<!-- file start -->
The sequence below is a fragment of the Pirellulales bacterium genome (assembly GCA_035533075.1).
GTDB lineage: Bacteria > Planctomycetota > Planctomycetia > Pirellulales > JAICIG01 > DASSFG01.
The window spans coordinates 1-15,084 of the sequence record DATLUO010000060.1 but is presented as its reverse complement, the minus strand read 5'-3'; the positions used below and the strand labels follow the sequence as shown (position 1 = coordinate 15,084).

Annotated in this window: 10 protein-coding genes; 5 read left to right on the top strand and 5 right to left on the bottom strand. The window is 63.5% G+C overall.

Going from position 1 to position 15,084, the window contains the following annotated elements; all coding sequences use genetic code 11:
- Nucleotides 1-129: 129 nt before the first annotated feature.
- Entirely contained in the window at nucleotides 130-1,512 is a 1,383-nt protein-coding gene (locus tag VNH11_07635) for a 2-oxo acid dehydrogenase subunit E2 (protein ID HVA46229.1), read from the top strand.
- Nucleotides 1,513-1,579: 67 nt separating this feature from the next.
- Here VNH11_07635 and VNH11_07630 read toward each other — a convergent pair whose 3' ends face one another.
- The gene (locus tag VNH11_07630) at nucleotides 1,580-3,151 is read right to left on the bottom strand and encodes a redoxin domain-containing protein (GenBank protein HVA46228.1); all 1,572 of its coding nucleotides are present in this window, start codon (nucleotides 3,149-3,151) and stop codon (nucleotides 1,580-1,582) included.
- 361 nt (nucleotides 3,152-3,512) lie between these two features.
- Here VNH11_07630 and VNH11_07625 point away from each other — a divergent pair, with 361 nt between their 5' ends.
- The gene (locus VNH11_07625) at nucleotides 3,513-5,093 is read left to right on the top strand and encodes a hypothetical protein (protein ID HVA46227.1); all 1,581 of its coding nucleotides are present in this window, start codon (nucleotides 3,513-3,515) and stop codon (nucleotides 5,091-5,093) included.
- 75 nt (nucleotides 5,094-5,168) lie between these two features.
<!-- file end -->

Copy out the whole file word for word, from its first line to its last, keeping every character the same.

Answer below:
The sequence below is a fragment of the Pirellulales bacterium genome (assembly GCA_035533075.1).
GTDB lineage: Bacteria > Planctomycetota > Planctomycetia > Pirellulales > JAICIG01 > DASSFG01.
The window spans coordinates 1-15,084 of the sequence record DATLUO010000060.1 but is presented as its reverse complement, the minus strand read 5'-3'; the positions used below and the strand labels follow the sequence as shown (position 1 = coordinate 15,084).

Annotated in this window: 10 protein-coding genes; 5 read left to right on the top strand and 5 right to left on the bottom strand. The window is 63.5% G+C overall.

Going from position 1 to position 15,084, the window contains the following annotated elements; all coding sequences use genetic code 11:
- Nucleotides 1-129: 129 nt before the first annotated feature.
- Entirely contained in the window at nucleotides 130-1,512 is a 1,383-nt protein-coding gene (locus tag VNH11_07635) for a 2-oxo acid dehydrogenase subunit E2 (protein ID HVA46229.1), read from the top strand.
- Nucleotides 1,513-1,579: 67 nt separating this feature from the next.
- Here VNH11_07635 and VNH11_07630 read toward each other — a convergent pair whose 3' ends face one another.
- The gene (locus tag VNH11_07630) at nucleotides 1,580-3,151 is read right to left on the bottom strand and encodes a redoxin domain-containing protein (GenBank protein HVA46228.1); all 1,572 of its coding nucleotides are present in this window, start codon (nucleotides 3,149-3,151) and stop codon (nucleotides 1,580-1,582) included.
- 361 nt (nucleotides 3,152-3,512) lie between these two features.
- Here VNH11_07630 and VNH11_07625 point away from each other — a divergent pair, with 361 nt between their 5' ends.
- The gene (locus VNH11_07625) at nucleotides 3,513-5,093 is read left to right on the top strand and encodes a hypothetical protein (protein ID HVA46227.1); all 1,581 of its coding nucleotides are present in this window, start codon (nucleotides 3,513-3,515) and stop codon (nucleotides 5,091-5,093) included.
- 75 nt (nucleotides 5,094-5,168) lie between these two features.